Watched the promo video today. I was pumped before, but I'm stoked now. Really interesting stuff, but it makes me want to put off getting a cross bike (for commuting, gravel grinding, and the occasional cross race).
I could get a CX bike running 10-speed SRAM for now for pretty cheap, or wait for SRAM 22. It's tempting to wait, especially since I think I may swap the Ultegra off my road bike in favor of SRAM for various reasons.
The hydraulic brakes will be a nice option, just not sure I'm ready to maintain that. I was going to swing into my LBS and see if the mechanic had any more details on SRAM 22. I'm definitely stoked for it.
1x10 sounds pretty cool for Cross, and I'd certainly appreciate it commuting. 1x11 would definitely convince me to drop a chain ring in the front. I'm stoked to hear more about SRAM 22, unless the price is more than the current Force and Red groupsets.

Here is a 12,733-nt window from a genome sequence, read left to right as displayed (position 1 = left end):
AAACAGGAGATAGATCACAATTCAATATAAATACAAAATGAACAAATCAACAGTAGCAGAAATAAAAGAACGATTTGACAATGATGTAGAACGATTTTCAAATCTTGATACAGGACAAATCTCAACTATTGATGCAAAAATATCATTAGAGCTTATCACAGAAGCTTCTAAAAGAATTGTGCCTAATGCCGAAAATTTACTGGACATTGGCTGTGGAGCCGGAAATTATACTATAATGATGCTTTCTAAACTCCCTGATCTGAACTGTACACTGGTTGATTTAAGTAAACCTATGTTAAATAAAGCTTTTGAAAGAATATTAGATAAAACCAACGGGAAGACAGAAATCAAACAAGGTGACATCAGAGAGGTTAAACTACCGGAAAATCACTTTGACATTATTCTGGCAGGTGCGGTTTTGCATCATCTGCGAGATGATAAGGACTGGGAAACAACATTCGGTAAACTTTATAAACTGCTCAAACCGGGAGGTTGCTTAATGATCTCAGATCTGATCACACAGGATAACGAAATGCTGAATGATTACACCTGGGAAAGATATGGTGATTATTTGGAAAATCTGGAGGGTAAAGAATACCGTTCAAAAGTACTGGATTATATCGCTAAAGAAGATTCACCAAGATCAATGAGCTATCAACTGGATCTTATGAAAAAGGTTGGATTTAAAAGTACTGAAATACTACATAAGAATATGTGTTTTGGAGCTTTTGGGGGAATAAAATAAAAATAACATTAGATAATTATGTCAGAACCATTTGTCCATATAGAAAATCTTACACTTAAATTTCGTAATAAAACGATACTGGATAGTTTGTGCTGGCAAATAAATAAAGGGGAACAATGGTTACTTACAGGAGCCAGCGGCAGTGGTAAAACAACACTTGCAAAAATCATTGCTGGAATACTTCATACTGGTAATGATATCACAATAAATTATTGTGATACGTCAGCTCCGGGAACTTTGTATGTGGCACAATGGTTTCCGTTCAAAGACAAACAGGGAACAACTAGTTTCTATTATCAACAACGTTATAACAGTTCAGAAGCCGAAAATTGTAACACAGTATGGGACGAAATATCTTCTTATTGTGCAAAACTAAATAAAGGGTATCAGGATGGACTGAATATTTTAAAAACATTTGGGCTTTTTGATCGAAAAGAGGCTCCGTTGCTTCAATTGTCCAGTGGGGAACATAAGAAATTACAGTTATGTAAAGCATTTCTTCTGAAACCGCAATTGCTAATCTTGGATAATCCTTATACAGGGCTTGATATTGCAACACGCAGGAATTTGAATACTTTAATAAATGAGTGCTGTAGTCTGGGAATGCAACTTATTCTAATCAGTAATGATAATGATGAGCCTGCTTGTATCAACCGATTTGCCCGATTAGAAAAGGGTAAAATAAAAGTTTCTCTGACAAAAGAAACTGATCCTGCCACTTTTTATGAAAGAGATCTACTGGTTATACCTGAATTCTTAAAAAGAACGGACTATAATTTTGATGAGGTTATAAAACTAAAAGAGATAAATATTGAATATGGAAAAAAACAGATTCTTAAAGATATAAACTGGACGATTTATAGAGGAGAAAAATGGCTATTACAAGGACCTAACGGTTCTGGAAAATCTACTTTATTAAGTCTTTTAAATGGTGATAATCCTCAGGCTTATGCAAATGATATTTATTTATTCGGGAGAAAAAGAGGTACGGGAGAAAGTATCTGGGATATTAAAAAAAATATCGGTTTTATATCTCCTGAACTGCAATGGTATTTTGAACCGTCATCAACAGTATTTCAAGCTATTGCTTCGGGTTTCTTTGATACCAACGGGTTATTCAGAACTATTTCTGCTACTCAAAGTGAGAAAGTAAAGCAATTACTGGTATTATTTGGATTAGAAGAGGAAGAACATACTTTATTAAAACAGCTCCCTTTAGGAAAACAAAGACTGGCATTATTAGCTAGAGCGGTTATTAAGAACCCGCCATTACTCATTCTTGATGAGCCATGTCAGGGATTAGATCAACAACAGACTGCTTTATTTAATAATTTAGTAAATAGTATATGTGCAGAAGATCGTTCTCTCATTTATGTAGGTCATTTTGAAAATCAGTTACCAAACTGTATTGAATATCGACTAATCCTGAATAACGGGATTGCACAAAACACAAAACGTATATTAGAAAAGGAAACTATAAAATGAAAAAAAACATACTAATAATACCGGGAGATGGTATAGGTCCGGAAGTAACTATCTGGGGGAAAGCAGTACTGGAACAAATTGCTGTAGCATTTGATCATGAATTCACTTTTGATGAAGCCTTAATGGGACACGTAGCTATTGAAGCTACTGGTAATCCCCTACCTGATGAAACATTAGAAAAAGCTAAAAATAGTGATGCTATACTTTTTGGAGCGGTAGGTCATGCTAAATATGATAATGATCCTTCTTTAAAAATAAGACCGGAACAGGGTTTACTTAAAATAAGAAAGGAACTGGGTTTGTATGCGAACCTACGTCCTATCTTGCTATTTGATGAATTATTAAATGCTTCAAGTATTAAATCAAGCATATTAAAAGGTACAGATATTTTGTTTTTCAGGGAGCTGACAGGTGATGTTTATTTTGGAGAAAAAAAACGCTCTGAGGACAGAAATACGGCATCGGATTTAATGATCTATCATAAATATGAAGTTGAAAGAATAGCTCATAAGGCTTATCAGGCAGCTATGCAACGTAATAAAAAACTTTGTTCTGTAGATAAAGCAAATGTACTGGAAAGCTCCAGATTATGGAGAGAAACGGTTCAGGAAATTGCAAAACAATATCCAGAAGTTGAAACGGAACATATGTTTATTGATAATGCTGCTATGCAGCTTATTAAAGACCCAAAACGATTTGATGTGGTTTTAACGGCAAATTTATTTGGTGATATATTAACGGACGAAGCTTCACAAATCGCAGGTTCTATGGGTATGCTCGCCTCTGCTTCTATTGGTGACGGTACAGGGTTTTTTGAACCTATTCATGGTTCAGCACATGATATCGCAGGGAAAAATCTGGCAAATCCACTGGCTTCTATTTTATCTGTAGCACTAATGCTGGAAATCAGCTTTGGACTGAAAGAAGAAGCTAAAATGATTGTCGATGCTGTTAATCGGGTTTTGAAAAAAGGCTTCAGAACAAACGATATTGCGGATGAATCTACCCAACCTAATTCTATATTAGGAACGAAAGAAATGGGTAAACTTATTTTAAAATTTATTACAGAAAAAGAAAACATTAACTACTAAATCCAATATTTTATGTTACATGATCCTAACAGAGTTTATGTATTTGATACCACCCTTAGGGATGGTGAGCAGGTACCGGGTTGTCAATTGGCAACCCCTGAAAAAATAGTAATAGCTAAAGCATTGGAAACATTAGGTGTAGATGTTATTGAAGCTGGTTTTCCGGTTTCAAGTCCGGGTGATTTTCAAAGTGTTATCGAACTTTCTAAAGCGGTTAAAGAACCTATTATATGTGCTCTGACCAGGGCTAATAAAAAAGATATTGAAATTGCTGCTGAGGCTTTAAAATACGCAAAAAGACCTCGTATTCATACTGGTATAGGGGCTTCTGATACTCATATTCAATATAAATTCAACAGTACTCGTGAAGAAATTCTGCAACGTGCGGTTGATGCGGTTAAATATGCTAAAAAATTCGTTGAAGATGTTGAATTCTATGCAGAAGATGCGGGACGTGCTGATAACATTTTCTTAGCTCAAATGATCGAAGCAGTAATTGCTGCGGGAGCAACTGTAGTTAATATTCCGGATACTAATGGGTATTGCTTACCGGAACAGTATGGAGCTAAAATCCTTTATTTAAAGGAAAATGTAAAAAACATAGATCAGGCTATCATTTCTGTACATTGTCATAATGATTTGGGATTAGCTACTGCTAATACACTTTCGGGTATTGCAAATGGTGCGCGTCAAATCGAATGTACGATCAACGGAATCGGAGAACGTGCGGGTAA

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At least it seems that way from what I've gathered thus far. Can anyone else confirm this?
He approached me about it last summer saying I should dive into it as its perfect for cross. We have 2 SRAM engineers that race on this Chicago Cross circuit. One is a Mtb derail. Engineer and is usually racing for the podium in the men's 1/2/3. He is usually throwing on something interesting, but his bike never really seems to be hanging around anywhere when it's not being ridden. I was sure he would be riding a version of all of this last year, but I never saw anything.
We did see lots of the hydraulic levers all over the USGP circuit, in local shops here in Chicago, as well as on some local group rides.
If it strikes my fancy I will try out an xx1 system mix for a 1x11 in cross this year.
I know you need their freehub for the xx1 but it is also very limited in terms of cassette choices as it is set-up for DH. The question then becomes if they will offer a closer range cassettes (more suitable for Cross) using the xx1 freehub OR, if you want 1x11 for cross you'll need to use the road cassettes which means Shimano compatible freehubs.
We will have a xx1 compatible 135OLD 6-Bolt hub ready for Cross this year (hopefully) but we may be a bit early to the party for the aftermarket.